Sarah Weddington was a 27-year-old, inexperienced lawyer when she argued one of the most important cases of the 20th century before the Supreme Court. She ended up having to argue it twice, because the first time the court had two vacancies, and the justices wanted to rehear the case after President Nixon filled them. Weddington won both times.
I interviewed her this month in advance of the 39th anniversary of the landmark Roe v. Wade decision on January 22. She recalled what it was like to argue one of the landmark Supreme Court cases of the 20th century as a young lawyer. At the time, few women appeared before the Court, which was all-male. Weddington talked about the political landscape then, when abortion was outlawed and many women died from illegal procedures. She also discussed the current court and what may happen to women’s rights in future decisions.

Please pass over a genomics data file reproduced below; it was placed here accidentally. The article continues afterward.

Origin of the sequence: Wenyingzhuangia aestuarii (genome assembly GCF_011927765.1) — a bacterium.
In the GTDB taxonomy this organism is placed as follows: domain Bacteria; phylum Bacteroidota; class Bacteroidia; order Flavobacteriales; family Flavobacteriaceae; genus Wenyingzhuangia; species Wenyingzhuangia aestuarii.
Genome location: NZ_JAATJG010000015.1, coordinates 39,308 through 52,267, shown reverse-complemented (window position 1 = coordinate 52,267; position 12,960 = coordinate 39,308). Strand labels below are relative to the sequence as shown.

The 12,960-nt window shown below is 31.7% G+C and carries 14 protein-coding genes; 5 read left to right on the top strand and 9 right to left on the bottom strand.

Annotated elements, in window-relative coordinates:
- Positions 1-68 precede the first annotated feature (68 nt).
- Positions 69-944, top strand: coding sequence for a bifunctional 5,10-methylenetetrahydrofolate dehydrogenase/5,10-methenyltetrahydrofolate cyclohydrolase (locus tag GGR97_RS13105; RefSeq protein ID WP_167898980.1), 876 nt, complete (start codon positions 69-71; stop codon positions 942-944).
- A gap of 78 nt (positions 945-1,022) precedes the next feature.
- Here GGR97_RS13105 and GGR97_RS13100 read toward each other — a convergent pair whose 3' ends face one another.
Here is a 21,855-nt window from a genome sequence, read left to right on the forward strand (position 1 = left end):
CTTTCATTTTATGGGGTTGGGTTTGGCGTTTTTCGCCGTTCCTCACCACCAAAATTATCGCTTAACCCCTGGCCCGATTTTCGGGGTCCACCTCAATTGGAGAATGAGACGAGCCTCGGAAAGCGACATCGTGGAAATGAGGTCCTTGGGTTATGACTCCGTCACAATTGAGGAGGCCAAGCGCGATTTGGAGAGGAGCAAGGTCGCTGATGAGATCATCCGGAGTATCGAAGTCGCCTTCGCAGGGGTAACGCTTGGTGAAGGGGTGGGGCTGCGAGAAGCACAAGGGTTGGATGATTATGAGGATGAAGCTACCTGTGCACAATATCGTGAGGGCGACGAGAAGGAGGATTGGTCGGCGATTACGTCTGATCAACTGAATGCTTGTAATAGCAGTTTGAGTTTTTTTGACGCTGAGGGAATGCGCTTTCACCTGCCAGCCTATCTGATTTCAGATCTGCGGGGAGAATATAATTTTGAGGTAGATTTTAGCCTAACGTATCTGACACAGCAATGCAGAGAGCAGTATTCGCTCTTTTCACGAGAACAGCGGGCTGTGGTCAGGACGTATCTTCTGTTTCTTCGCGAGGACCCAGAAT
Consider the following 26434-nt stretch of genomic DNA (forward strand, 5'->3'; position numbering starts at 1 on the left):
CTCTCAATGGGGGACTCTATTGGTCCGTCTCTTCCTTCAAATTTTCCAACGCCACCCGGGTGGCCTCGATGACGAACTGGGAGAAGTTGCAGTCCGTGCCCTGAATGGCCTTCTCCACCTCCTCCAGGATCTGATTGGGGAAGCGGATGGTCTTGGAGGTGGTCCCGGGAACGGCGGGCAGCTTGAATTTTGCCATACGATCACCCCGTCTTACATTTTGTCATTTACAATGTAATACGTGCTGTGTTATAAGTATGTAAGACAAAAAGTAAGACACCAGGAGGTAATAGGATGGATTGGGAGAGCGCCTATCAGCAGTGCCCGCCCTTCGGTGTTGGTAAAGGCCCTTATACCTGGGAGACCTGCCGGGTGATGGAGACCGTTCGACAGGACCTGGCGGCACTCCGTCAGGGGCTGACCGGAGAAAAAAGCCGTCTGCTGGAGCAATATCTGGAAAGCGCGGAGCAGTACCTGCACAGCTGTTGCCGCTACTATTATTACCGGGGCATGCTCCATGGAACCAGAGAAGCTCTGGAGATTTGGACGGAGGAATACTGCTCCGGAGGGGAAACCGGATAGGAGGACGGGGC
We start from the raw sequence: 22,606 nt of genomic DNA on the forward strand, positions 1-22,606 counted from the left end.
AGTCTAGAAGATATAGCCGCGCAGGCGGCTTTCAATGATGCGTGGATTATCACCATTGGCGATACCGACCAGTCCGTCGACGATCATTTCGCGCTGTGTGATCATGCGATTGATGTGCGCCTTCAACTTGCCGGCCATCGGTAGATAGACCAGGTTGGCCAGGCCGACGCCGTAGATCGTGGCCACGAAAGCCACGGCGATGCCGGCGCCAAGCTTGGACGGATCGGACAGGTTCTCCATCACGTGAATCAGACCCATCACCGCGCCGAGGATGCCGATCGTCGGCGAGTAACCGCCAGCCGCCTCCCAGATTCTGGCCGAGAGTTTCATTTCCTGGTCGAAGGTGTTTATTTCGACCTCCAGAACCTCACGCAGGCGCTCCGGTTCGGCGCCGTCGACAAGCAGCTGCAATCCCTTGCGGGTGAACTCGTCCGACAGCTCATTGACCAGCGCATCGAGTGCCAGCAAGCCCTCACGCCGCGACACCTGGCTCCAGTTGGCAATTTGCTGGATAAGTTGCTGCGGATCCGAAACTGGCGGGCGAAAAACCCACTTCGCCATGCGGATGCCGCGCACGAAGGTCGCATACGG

I also talked to Terry O’Neill, president of NOW, about where women have gained and lost ground over the last three decades. Terry reviewed the setbacks we’ve faced on birth control access and the progress we’ve made in other areas during the Obama administration. Last but not least, she gauged how the political winds are blowing for 2012, and what women, men and families should be most concerned about–including the economy, child care, equal pay and wage erosion, birth control and reproductive rights.
Photo of Sarah Weddington in 1978–just five years after she won Roe v. Wade. From Wikimedia Commons.